The Apostle Paul helps us understand the justice Jesus brought to this world by describing it this way in Romans 3:25 26, "God presented him [Jesus] as a sacrifice of atonement, through faith in his blood. He did this to demonstrate his justice...so as to be just and the one who justifies those who have faith in Jesus." Jesus the bringer of justice allowed the just punishment for sinners breaking the Commandments to fall on him. That gives guilty sinners the right to go free! 2 Corinthians 5:21 states that truth in this way, "God made him who had no sin to be sin for us, so that in him we might become the righteousness of God."

Yes, Jesus brings justice for all so that all sinners have been declared not guilty in God's eyes. It is true that those who don't trust in that justice but present their own brand of justice or righteousness to God place themselves once again under God's judgment. Thankfully the Holy Spirit has enabled us to trust and believe that we have been declared not guilty in God's courtroom because of Jesus our justice bringer.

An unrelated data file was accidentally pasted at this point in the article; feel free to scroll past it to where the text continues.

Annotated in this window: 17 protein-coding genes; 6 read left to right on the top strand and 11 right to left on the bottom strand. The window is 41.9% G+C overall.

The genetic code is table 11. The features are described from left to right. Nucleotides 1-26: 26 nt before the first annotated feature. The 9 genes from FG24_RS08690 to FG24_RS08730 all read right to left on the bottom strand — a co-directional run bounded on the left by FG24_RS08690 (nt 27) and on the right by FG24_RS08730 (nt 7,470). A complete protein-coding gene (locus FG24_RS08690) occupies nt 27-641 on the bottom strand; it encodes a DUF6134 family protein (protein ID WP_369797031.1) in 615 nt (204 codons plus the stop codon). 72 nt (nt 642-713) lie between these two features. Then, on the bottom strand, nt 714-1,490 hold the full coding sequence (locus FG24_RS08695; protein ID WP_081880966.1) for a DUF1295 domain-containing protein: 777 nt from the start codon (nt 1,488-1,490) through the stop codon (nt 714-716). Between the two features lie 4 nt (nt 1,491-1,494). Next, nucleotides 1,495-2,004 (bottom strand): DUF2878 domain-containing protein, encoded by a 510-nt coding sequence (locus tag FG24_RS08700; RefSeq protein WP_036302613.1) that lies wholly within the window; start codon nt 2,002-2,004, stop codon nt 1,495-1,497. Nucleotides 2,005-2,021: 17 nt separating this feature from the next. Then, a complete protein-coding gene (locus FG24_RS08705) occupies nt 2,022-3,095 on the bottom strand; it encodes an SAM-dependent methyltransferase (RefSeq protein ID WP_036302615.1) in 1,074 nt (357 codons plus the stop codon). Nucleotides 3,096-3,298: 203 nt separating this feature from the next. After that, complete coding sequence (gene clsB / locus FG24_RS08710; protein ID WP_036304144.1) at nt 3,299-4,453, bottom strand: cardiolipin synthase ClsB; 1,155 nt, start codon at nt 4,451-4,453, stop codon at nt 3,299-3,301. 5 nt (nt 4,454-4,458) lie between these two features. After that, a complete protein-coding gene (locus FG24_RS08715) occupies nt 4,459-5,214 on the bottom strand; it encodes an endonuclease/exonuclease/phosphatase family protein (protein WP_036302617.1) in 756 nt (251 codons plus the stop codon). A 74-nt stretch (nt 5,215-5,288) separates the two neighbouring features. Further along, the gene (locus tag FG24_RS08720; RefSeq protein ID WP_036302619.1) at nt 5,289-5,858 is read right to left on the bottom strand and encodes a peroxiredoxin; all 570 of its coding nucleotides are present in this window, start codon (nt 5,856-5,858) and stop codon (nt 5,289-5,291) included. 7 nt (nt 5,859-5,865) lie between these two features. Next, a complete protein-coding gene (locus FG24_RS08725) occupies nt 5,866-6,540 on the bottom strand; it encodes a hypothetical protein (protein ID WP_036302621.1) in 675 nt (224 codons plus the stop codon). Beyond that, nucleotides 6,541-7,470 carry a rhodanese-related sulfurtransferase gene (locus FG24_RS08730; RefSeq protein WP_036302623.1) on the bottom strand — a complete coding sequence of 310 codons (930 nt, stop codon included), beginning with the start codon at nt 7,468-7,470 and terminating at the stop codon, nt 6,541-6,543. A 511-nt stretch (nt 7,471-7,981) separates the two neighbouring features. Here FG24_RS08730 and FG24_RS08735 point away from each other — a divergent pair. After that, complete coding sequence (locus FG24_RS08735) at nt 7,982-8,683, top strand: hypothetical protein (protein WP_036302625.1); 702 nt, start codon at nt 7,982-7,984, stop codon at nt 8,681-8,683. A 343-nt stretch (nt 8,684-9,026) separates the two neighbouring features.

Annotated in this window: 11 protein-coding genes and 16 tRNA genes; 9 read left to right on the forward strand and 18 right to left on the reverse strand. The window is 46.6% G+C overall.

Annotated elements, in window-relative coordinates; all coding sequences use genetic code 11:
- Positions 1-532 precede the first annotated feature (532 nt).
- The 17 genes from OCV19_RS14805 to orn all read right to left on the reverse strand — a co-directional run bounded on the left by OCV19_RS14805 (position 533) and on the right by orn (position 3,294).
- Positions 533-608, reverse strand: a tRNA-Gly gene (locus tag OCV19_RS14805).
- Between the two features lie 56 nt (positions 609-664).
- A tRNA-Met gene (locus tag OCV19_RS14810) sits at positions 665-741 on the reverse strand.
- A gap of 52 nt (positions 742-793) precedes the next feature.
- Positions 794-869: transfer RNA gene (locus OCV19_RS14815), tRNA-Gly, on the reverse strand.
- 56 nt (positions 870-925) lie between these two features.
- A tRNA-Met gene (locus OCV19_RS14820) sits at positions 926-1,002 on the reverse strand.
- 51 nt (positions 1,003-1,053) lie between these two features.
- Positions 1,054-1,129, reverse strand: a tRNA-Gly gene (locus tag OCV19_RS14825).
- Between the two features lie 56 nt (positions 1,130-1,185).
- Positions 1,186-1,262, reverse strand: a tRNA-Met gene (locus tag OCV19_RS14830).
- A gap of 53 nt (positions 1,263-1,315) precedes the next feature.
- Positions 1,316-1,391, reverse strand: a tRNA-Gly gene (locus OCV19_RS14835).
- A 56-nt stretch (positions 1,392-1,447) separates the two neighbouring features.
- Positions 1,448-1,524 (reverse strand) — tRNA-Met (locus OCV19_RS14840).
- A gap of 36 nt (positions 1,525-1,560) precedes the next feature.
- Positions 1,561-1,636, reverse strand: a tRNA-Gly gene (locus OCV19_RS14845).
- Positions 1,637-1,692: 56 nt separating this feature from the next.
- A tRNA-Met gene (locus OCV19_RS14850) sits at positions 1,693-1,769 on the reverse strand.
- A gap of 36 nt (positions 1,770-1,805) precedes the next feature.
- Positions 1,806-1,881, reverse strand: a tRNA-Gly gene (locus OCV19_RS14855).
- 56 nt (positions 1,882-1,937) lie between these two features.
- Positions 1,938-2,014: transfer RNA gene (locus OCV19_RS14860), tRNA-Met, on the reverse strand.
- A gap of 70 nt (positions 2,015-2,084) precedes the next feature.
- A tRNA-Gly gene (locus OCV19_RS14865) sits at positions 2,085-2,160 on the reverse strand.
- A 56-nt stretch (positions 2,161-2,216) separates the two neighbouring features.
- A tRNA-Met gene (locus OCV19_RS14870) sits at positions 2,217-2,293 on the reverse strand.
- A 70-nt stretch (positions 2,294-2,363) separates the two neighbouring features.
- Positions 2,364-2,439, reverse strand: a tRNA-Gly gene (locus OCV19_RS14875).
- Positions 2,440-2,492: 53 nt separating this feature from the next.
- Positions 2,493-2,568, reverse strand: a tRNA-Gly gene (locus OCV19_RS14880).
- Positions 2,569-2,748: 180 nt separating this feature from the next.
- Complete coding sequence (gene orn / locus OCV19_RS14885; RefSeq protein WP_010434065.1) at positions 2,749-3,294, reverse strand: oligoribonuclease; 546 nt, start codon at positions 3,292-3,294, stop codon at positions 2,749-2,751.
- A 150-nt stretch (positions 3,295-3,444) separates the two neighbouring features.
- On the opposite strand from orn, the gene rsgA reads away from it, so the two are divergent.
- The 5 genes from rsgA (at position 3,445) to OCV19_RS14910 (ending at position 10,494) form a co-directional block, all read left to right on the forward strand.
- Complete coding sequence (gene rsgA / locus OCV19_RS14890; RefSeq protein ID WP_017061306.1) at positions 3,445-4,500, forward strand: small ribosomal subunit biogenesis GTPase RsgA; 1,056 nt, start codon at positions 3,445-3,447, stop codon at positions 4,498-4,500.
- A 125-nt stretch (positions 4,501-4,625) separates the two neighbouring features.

For one last time let's go back to our imaginary town in the Old West. Because of the sheriff that came to the town and established justice the townspeople no longer have to live in fear. Unless of course they don't trust their sheriff, nor believe in his ability to bring justice. Then they would continue to live the miserable lives they had always lived. And if the people rejected the sheriff's justice they would find themselves on the wrong side of the law. They would be on their own for peace and protection. Then they would surely continue huddling together in fear and uncertainty.